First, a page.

Porcelain and sound waves: challenging the parameters of textiles

Preview

Porcelain and sound waves do not immediately come to mind when thinking about textiles, yet these are the materials used by artists Janet Fieldhouse and Akira Akira to produce their textile-based work. Casting a wide net for Pliable Planes, co-curators Karen Hall and Catherine Woolley specifically looked for artists whose practice expanded the creative parameters of contemporary textiles.

“The 12 artists we have chosen don’t always use fabric, but they are working with the processes of textiles, like weaving,” says Woolley. “We are really interested in approaches that challenge what people think textiles look like.” Seven artists were commissioned to create new work for the exhibition, including Anne-Marie May, Kate Scardifield, Lucia Dohrmann, Paul Knight and Katie West. In addition is further work from Mikala Dwyer, Teelah George and Sarah Contos.

John Nixon and Jacqueline Stojanović, Untitled, 2019. Wool and enamel on wood, on metal mesh. Private Collection. Courtesy of the Estate of John Nixon and Sarah Cottier Gallery, Sydney. Photography by Sarah Cottier Gallery, Sydney.

A commissioned collaboration between the late painter John Nixon and Melbourne-based artist Jacqueline Stojanović looks at the formal connections between abstract painting and loom weaving. Using rulers and wool to create the central visual elements, Nixon and Stojanović each completed a portion of the work before handing it back to the other. Nixon completed his part before he passed away in late 2020. “Without context it doesn’t look like a textile work at all, it’s using the parquetry of rulers,” says Hall. “They were thinking about the significance of the ruler in geometric abstraction as Jacqueline often uses the ruler as a stand-in for the loom.”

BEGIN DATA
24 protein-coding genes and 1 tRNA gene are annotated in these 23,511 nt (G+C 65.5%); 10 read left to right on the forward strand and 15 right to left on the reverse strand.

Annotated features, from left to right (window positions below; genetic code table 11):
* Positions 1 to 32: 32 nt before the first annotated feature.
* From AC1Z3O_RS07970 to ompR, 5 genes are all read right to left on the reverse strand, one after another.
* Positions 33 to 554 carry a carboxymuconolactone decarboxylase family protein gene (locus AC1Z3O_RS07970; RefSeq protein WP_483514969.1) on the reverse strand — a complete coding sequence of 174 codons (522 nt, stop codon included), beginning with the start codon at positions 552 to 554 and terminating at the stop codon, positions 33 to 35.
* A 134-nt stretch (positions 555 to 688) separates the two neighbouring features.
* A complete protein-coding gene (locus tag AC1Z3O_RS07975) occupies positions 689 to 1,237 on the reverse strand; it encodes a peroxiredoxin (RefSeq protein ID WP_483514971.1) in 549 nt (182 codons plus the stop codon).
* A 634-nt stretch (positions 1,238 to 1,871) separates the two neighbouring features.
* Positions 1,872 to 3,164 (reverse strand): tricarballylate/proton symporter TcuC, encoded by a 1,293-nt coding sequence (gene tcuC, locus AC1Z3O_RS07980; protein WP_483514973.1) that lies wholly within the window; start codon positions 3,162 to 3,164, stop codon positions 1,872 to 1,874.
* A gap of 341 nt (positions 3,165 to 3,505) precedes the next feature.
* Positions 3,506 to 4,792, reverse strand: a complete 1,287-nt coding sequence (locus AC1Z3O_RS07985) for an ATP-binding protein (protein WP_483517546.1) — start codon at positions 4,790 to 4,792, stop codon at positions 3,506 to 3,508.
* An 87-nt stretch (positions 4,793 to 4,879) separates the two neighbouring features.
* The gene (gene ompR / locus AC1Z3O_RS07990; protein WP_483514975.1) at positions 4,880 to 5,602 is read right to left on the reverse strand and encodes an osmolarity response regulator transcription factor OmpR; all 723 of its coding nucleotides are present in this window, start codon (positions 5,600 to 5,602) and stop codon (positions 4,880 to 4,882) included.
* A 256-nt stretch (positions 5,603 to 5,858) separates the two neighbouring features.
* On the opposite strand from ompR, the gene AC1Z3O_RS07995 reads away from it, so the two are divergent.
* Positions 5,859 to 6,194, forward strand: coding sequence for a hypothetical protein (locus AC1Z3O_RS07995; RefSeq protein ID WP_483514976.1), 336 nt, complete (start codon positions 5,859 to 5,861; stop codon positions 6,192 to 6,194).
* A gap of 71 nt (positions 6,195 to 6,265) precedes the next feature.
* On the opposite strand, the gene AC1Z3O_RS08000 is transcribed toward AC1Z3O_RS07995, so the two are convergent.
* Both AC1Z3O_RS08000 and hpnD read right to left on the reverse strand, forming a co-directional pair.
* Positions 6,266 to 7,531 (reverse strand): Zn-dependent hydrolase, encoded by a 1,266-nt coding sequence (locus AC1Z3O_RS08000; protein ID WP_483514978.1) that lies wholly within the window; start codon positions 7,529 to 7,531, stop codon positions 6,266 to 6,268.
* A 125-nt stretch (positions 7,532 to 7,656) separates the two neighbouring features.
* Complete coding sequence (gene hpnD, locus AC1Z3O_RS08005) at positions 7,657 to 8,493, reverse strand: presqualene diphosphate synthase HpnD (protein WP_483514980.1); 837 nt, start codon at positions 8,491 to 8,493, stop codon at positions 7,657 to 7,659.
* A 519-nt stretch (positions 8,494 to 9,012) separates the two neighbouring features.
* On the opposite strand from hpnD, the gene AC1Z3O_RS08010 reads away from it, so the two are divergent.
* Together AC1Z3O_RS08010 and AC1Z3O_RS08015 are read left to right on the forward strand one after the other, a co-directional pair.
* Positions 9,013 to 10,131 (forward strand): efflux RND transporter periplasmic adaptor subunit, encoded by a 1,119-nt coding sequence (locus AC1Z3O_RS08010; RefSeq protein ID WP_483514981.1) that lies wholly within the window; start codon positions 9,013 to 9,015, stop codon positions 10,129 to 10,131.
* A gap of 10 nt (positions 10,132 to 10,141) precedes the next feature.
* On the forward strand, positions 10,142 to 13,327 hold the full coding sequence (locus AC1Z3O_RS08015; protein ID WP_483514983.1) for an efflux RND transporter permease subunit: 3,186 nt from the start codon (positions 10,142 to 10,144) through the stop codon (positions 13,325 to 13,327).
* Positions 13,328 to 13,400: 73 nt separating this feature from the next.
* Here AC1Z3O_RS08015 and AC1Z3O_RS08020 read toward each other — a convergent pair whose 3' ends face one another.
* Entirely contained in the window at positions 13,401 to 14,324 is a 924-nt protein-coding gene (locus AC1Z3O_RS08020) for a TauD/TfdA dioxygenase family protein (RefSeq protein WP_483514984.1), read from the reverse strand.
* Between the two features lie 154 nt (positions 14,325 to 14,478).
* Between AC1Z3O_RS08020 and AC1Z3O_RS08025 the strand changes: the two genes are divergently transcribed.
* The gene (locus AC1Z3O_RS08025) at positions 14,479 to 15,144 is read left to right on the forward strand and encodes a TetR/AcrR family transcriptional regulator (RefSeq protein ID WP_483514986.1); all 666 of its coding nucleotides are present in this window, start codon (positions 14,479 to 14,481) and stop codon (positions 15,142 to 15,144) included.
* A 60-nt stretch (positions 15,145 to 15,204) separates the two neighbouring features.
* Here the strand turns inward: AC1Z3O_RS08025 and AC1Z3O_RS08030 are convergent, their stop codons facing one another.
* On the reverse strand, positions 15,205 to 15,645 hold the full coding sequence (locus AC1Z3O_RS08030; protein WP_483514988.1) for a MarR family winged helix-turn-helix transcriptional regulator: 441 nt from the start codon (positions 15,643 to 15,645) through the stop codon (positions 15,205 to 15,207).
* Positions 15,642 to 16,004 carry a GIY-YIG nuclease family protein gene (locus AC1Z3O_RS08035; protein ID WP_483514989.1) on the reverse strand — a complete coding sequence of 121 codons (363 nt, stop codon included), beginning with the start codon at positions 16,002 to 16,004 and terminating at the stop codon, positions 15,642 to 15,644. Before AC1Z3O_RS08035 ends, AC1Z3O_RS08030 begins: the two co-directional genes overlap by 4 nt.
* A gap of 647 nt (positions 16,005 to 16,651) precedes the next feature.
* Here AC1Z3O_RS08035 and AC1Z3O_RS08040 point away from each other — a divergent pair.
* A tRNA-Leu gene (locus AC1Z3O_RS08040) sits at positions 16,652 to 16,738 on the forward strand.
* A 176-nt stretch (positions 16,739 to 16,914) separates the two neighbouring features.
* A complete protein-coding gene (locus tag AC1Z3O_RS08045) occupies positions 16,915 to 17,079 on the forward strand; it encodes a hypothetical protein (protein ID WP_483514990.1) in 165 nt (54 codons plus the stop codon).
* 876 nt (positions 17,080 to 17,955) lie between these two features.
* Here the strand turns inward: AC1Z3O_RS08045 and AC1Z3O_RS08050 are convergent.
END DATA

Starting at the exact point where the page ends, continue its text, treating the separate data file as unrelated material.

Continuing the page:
For Woolley and Hall, textiles touch nearly all aspects of our lives and their presence in art making is keenly felt. “It’s a practice that is part of our everyday life,” says Woolley. “It nourishes us, sustains us and clothes us—it has an interesting history we are following up on.”

Pliable Planes
UNSW Galleries
29 April—17 July

This article was originally published in the May/June 2022 print edition of Art Guide Australia.

Briony Downes